Yesterday evening, Microsoft announced at the 2009 Annual Educause Conference that they would be rolling out SharePoint-based collaboration and productivity services for universities via Live@edu. While this news arrived quietly at a conference to which collaboration software vendor strategists rarely pay attention, it is potentially game changing in the collaboration platform space. Let me say that again: the fact that Microsoft is getting SharePoint in the hands of the future business leaders of America (and beyond) during their formative years is potentially HUGE. But let’s back up for a second and bring everyone up to speed. For those unfamiliar, Live@edu is Microsoft’s hosted email and collaboration suite targeted at universities. It’s a free service that in the last four months saw over 5,000 schools sign up. One of the underlying goals of Live@edu is to get college students ready for the real world by letting them play with Microsoft tools in college.

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100,000 iPhone Apps. Congrats. Now Add Things Businesses Care About

Ted Schadler

Tedschadler  by Ted Schadler

It had to happen eventually. The success of iPhone (now used by 14% of US, UK, and Canadian smartphone-using information workers) is driven signficantly by "there's an app for that." So that while a huge congratulations! is in order, getting to 100,000 applications available was just a matter of time. Mostly consumer apps, of course, but a growing number of business applications, including Cisco WebEx, Oracle Business Indicators, Roambi's Visualizer data dashboard toolkit, and Salesforce Mobile.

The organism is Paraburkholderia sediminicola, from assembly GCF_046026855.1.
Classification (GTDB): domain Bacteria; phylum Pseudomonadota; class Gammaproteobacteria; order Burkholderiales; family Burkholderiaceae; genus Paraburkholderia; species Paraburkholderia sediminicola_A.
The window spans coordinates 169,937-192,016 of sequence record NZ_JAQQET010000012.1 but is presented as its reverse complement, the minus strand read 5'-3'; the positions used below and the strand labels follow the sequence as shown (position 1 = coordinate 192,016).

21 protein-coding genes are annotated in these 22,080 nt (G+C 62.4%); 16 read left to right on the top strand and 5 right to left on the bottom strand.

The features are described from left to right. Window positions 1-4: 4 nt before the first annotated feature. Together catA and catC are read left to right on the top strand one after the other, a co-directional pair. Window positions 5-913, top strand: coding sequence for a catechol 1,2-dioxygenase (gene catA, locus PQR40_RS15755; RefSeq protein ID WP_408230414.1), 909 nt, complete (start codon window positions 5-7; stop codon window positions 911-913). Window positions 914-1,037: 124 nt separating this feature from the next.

But what IT professionals need, particularly those focused on making information workers productive with smartphones, is much better support for managing custom and prepackaged business applications. (That along with a bunch of things like more robust security, easier device management, stronger encryption, more policy-based control over the device, things that RIM does but the largely Microsoft-controlled ActiveSync solution doesn't. But more on that another time).

Focusing here on applications, it's time for us all to insist that Apple make it easy for IT professionals to:

  • Support wireless application downloads.The current iTunes or iPhone Desktop Configurator solution just doesn't cut it for businesses. They need over-the-air download and update capability.

  • Push application updates. How else can IT feel confident that a business application will work?

  • Configure applications remotely. How else can in-field changes be supported?

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As Expected, Data on Q3 2009 US IT Market Showing Continued Decline, But With Signs of Nearing Bottom

Andrew Bartels